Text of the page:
Microsoft Patents a Human-Computer Interface
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This week Microsoft patented a device designed to capture a person’s movements – and it’s wearable. Microsoft already has the Kinect, which can pick up and mimic broad movements, but this newly patented technology would be able to pick up the electrical signals generated by a user’s muscle movements. Though I’m sure Microsoft will come up with a snappier name in the future, the patent application calls it a “wearable electromyography-based controller for human-computer interface.” From the patent application abstract:
Following initial automated self-calibration and positional localization processes, measurement and interpretation of muscle generated electrical signals is accomplished by sampling signals from the EMG sensors of the Wearable Electromyography-Based Controller. In operation, the Wearable Electromyography-Based Controller is donned by the user and placed into a coarsely approximate position on the surface of the user’s skin. Automated cues or instructions are then provided to the user for fine-tuning placement of the Wearable Electromyography-Based Controller.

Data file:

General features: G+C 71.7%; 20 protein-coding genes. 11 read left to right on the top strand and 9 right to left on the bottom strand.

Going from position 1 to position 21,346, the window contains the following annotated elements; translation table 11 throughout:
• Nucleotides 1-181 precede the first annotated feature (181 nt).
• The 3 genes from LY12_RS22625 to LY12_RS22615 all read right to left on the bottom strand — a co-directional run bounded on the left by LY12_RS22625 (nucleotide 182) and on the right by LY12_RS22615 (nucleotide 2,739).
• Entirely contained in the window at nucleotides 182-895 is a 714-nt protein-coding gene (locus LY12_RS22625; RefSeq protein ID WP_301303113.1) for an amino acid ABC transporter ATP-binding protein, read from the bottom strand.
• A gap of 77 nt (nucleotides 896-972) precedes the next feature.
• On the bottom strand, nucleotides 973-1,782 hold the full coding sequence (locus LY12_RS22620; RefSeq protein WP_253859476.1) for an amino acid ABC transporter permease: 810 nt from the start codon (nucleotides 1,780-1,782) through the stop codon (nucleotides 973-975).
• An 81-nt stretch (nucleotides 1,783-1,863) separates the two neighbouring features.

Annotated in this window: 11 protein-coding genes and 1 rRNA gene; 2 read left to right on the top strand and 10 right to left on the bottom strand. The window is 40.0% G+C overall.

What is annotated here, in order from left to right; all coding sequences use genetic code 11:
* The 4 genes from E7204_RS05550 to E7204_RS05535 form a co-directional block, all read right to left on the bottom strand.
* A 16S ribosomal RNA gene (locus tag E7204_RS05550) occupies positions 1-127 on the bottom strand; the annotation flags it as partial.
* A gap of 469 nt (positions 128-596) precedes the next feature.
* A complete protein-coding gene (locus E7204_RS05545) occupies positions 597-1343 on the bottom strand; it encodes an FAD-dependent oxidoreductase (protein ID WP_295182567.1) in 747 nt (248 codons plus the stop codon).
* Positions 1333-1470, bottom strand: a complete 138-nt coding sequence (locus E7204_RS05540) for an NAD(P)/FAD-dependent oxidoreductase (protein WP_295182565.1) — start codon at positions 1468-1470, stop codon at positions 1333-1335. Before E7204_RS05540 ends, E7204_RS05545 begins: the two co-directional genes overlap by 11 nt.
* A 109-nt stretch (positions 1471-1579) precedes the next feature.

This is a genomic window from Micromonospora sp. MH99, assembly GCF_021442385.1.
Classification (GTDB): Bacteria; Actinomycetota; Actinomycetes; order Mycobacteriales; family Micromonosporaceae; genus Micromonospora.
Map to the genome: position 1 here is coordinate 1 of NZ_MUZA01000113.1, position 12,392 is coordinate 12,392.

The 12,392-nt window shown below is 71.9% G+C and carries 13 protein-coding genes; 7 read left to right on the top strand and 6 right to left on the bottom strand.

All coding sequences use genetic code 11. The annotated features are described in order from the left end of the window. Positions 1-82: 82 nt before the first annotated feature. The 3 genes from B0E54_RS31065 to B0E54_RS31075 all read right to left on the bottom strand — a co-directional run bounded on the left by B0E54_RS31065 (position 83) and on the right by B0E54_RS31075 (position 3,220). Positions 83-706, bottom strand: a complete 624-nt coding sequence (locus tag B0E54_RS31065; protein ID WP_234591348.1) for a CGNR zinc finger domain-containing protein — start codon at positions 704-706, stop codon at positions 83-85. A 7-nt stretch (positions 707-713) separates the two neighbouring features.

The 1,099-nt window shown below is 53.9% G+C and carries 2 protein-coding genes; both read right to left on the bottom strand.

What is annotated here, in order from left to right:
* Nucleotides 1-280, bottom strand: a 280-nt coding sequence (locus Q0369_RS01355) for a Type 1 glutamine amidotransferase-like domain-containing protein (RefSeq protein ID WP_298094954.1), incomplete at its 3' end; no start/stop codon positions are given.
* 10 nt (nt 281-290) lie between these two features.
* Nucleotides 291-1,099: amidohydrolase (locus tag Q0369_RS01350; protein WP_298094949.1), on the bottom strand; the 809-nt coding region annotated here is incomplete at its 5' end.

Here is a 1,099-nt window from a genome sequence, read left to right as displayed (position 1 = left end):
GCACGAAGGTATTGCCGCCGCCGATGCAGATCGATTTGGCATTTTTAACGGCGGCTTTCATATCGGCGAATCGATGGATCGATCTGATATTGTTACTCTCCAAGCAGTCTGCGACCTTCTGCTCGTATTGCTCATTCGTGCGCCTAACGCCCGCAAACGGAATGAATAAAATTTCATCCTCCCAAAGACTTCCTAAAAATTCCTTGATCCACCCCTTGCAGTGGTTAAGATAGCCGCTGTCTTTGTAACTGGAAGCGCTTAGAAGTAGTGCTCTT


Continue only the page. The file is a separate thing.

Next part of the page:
Examples of such a device that Microsoft gives are an armband, a wristwatch, or some other article of clothing. The signals measured by the devices would be transferred wirelessly to a device such as a phone or computer. Or, I’m guessing, an Xbox.
Microsoft was careful in the application to mention how non-invasive the devices would be, at least compared to EMG measurements that require needles and such. However, I’m thinking Microsoft might be moving in the wrong direction here. The strength of the Kinect is that it doesn’t require a user to hold or wear any sort apparatus to operate it. These measuring devices would require a user to “suit up” to play a game. It’s the difference between walking onto a holodeck and jacking into the Matrix. I really hope users won’t have to look like Andy Serkis to play the Xbox 720.
Still, we don’t know what Microsoft has in mind for this technology. Gaming could be the furthest thing fron the inventor’s mind. I’m sure there are all sorts of creative ways to use EMG devices, such as for remotely operating heavy machinery or making delicate space station repairs from a surface location on Earth. What do you think Microsoft wants with wearable controller technology? Leave a comment below and let me know.